Saturday, August 28, 2010

NMCB (SeaBees) 28

I have some new brothers and sisters. All I did was try to give.
As I walked into lunch the other day, I was followed by troops from NMCB28 (Navy SeaBees). I had one of those nudges from God that reminded me I had a great opportunity to share my appreciation for their work, and to let these fine ladies and gentlemen know that someone outside of the military is looking out for them, and cares for them as well.
As the waitress came to seat me and my cohorts for lunch (Rob Paulus and my daughter Sophia), I told her to go ahead and bring me the check for the servicemen and women that came in for lunch. She double checked to make sure - and I said 15 would be about what I could cover. Slowly the checks began to trickle back to my table, with the waitress checking each time to make sure this was what I wanted to do. I confirmed that it was each time she came by.
As the counter began to clear of the servicemen and women, I was greeted by each one in turn taking a moment to say thank you. I was frustrated that the waitress had told them I had done this. I was doing it because I could, and because it seemed the right thing to do.
(Of course, I had the reminder later that giving is hardwired in our brains to trigger the same emotional/psychological response as other pleasurable acts - like eating, laughter, and sex)
As the troops began to find their way out the door one of the men came to me and said that he would like to do something for me, as I had been so generous to them. I deferred and told him that they had already done something for me, as they were serving their country in this way. He continued and offered a letter from their commander, still to come, and he handed me a coin.
I took it in thanks, and began to look it over. Sophia, then “want it” and so I handed it to her to look over for herself. One of the servicemen at the counter next to me gasped for breath and his eyes went wide, as she fumbled it to the floor. He asked if I knew the significance of such a coin. I had to admit that I did not. He proceeded to tell me a condensed version of this story.

Air warfare was a new phenomenon during World War I. When the Army created flying squadrons they were manned with volunteer pilots from every walk of civilian life. While some of the early pilots came from working class or rural backgrounds, many were wealthy college students who withdrew from classes in the middle of the year, drawn by the adventure and romance of the new form of warfare.

As the legend goes, one such student, a wealthy lieutenant, ordered small, solid-bronze medallions (or coins) struck, which he then presented to the other pilots in his squadron as mementos of their service together. The coin was gold-plated, bore the squadron’s insignia, and was quite valuable. One of the pilots in the squadron, who had never owned anything like the coin, placed it in a leather pouch he wore around his neck for safekeeping. A short while later, this pilot’s aircraft was heavily damaged by ground fire (other sources claim it was an aerial dogfight), forcing him to land behind enemy lines and allowing him to be captured by the Germans. The Germans confiscated the personal belongings from his pockets, but they didn’t catch the leather pouch around his neck. On his way to a permanent prisoner of warfacility, he was held overnight in a small German-held French village near the front. During the night, the town was bombarded by the British, creating enough confusion to allow the pilot to escape.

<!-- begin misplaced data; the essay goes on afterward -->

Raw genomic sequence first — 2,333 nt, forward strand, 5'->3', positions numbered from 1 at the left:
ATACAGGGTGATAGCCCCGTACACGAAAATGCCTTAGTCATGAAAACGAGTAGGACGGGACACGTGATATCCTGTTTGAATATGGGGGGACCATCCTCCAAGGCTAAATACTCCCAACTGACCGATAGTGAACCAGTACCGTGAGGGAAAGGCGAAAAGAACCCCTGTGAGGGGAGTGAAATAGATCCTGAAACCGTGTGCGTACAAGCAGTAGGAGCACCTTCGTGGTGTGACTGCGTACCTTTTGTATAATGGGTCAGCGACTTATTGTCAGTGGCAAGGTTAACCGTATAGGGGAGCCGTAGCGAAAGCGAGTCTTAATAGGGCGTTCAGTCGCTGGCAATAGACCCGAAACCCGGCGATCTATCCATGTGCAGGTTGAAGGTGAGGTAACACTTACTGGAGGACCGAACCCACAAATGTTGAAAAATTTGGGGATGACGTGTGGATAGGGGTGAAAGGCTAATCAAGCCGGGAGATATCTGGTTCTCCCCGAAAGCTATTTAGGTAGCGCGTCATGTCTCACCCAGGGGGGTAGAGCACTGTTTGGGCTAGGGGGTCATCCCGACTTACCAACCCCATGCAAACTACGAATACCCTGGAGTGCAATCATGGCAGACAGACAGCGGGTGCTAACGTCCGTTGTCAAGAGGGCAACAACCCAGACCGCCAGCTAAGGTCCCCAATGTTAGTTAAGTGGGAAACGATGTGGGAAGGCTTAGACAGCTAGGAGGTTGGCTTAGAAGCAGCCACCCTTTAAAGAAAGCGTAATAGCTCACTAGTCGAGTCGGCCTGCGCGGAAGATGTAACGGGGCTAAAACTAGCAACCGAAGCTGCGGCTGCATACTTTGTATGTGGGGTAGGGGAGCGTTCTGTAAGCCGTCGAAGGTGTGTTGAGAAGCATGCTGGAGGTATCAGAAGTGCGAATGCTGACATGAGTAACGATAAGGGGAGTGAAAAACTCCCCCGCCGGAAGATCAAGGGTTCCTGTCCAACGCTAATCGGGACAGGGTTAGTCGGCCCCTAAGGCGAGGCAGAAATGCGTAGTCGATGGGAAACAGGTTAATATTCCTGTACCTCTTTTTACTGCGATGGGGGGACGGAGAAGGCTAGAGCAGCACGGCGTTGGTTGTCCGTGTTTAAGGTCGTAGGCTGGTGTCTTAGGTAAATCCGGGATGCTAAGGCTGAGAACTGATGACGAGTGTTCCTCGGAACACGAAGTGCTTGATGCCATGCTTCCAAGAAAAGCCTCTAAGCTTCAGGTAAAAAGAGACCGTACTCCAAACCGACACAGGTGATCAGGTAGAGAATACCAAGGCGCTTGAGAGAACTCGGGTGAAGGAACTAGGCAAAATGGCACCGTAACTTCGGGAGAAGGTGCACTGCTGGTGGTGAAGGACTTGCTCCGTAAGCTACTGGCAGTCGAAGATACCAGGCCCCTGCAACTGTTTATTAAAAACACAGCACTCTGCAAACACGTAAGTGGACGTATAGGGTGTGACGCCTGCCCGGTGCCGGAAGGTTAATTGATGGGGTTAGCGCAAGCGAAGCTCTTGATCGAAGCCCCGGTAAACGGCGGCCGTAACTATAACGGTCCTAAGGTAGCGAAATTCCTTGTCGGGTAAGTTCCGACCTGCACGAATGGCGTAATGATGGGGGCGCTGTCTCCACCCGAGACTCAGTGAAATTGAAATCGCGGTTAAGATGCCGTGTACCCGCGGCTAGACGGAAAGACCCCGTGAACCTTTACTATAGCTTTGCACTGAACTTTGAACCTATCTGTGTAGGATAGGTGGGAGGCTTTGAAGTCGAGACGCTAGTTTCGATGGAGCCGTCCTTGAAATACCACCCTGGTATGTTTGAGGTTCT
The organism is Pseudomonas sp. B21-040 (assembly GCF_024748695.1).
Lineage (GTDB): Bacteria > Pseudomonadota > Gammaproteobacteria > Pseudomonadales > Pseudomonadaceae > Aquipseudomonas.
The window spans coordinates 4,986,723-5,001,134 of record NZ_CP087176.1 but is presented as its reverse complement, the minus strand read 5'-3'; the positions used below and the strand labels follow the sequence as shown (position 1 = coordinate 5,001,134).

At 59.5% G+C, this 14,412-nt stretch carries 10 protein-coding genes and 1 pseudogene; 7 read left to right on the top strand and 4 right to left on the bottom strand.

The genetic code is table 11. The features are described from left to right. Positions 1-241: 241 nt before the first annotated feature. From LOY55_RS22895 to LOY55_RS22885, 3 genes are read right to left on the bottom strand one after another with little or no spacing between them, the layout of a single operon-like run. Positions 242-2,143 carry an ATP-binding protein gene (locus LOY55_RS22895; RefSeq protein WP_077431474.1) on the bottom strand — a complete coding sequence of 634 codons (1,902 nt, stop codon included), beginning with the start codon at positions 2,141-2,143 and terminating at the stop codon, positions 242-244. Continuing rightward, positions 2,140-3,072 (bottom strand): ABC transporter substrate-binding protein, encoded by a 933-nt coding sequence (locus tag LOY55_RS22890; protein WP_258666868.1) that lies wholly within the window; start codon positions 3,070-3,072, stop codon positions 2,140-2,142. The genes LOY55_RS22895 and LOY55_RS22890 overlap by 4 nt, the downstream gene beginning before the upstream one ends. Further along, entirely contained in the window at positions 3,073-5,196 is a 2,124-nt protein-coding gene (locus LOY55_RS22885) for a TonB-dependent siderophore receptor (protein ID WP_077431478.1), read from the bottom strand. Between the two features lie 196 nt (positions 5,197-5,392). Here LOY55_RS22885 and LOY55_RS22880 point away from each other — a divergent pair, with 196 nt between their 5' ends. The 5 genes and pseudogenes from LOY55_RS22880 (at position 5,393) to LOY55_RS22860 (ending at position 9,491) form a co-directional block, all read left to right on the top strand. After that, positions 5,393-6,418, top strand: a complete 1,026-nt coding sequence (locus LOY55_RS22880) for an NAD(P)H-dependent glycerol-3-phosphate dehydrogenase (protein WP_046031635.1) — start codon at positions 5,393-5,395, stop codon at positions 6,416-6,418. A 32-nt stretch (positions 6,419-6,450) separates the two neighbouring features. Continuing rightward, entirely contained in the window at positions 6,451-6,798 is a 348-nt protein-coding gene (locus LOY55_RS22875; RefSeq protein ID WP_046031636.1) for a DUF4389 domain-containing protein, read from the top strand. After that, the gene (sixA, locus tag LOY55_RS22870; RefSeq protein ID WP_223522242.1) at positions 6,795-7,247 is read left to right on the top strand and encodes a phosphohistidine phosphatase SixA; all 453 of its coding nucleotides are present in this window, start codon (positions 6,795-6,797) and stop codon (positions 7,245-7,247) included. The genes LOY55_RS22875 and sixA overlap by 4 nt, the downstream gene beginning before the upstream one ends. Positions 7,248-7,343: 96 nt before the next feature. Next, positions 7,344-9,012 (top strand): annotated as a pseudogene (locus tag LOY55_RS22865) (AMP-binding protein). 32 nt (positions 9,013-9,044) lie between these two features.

The pilot avoided German patrols by donning civilian attire, but all of his identification had been confiscated so he had no way to prove his identity. With great difficulty, he crept across no-man’s land and made contact with a French patrol. Unfortunately for him, the French had been on the lookout for German saboteurs dressed as civilians. The French mistook the American pilot for a German saboteur and immediately prepared to execute him.

Desperate to prove his allegiance and without any identification, the pilot pulled out the coin from his leather pouch and showed it to his French captors. One of the Frenchmen recognized the unit insignia on the coin and delayed the execution long enough to confirm the pilot's identity.

Once the pilot safely returned to his squadron, it became a tradition for all members to carry their coin at all times. To ensure compliance, the pilots would challenge each other to produce the coin. If the challenged couldn’t produce the coin, he was required to buy a drink of choice for the challenger; if the challenged could produce the coin, the challenger would purchase the drink. ( Wikipedia )

I commented that maybe that was why I had to buy this round of lunches for the troops, I didn’t have a coin. I was therefore grateful to have one now. I know that someone thinks of me as one of his own and would protect me.
Upon further reflection I realized that maybe for the sake of my life I ought to carry this coin. I can’t help but think of how that directly correlates to my life in Jesus Christ. Just by carrying his cross each and every day, my life is protected.
I wasn’t done learning lessons from this interaction, as I heard more of the story of the coin later in the week.
The history unit commanders giving their solders coins goes as far back as at least ancient Egypt. Records indicate that the ancient Egyptians were given golden bees or flies for individual acts of valor above and beyond the call of duty. An accumulation of these "flies and bees" entitled the recipient to receive land, goods, and elevated status within the Egyptian society.
The Roman Legions routinely minted and distributed commemorative coins and medals for members who participated in various campaigns and battles. History has indicated that the Romans actually used the occupying legion or units logo as the coin of the realm. These coins were used to purchase goods and services within the occupied jurisdiction.( )